Apia, Independent Samoa - (map)
We walked around the vegetable market on our last full day in Samoa. On a whim, I purchased a carved multi-legged wooden kava bowl. Once I bought that, I decided to buy some kava to match. I picked up something that I found out later was definitely NOT kava and asked the quiet man behind the counter, "Is this kava?" In the true Samoan way of pleasing he simply answered, "Yes."
I brought it back to the hotel, held it in the air, and asked the Samoan woman that worked there how to make it. She choked and almost laughed herself to death at what I thought was kava - apparently the straw-like substance is used to make coconut cream and is used as a loofa. I'm quite sure her whole village knew the story about the stupid American by nightfall.
The drink made from ground kava root, or 'ava as they say here, is used in Samoan kava ceremonies. In a traditional ceremony, men seat themselves in an oval and place the specially made bowl at one end. A ceremonial virgin then filters the ground cumin-looking powder with water until the chief signals that the brew has reached its proper strength. At that time, the chief dips half a coconut shell into the muddy looking water and passes it to each participant. The ceremony can be a brief ritual before a government meeting or an hours-long ritual of a boy meeting his future father-in-law.
Kava has several active ingredients and according to the Lonely Planet guide, "...is both an anaesthetic and analgesic, high in fibre, low in calories, and serves as a mild tranquilizer, an antobacterial and antifungal agent, a painkiller, a diuretic, and appetite suppressant." In case you are wondering, it is legal to use in both North America and Europe.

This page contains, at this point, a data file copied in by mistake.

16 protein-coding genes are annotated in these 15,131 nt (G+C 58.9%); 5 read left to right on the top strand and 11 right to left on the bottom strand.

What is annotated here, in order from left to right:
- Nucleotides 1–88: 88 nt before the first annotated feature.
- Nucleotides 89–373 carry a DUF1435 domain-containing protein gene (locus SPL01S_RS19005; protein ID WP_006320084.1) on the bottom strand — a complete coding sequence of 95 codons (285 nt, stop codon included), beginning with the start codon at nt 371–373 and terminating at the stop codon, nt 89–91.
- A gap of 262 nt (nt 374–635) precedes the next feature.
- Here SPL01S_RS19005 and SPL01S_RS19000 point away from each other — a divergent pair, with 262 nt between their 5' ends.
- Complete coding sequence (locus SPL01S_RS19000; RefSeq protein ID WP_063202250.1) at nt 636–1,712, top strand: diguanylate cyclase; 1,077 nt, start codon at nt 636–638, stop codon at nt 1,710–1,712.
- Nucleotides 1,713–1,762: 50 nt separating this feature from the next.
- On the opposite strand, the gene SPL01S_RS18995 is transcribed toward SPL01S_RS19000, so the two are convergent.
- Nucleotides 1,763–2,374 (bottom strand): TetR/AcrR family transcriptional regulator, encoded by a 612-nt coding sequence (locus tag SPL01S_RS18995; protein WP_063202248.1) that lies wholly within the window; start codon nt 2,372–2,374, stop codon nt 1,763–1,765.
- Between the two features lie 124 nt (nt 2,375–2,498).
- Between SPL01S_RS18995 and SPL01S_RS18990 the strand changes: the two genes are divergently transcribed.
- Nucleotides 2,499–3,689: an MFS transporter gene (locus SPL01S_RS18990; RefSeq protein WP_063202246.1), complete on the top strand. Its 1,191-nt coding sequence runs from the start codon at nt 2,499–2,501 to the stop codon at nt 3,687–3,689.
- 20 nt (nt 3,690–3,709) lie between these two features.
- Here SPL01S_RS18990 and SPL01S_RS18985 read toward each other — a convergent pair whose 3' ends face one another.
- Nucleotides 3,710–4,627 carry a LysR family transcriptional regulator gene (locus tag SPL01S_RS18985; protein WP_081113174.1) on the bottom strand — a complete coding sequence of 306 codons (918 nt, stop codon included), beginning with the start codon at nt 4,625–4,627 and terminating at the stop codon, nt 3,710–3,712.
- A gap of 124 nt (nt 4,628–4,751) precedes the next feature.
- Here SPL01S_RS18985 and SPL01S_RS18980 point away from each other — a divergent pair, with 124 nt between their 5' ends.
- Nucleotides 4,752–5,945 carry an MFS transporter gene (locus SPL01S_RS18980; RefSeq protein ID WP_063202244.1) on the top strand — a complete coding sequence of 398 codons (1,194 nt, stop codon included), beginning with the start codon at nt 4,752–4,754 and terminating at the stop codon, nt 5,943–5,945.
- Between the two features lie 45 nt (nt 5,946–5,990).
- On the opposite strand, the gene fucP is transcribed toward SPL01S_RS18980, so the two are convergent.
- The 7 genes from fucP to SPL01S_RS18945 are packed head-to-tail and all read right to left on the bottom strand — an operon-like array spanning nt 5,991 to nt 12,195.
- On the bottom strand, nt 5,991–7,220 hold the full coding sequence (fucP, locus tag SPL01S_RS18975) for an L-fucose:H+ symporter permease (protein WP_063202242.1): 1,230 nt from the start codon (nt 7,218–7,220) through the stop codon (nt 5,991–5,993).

I eventually bought the "right" kava in the market and hosted a makeshift kava ceremony at the Outrigger. Unfortunately, the wood stain on my kava bowl ran down the sink when I washed it. The bowl still looked fine, but we decided the neon yellow plastic salad bowl might make a safer alternative. Of course, we filled it with bottled water! After our Samoan friend at the hotel stopped laughing, she helped us prepare the rest.
We poured the kava powder into a cloth and wrapped it into a golf ball sized tea bag. After repeatedly dunking and wringing the kava by hand, the clear water became muddy enough to drink.
We gathered around the white picnic table in the kitchen and placed the yellow bowl in the center. Using a coffee cup I found in the sink, I solemnly filled five wine glasses full of the brackish brew. We all yelled cheers and drank the bitter root down.
In a good faith effort to explore and describe the effects of kava, we had a few more glasses. Well, many more. And how did I feel? I had a slightly numb mouth and I felt a little spacey, but the effect was short lived and was no stronger than the effect of drinking a beer.
The things I do for TheTravelYear!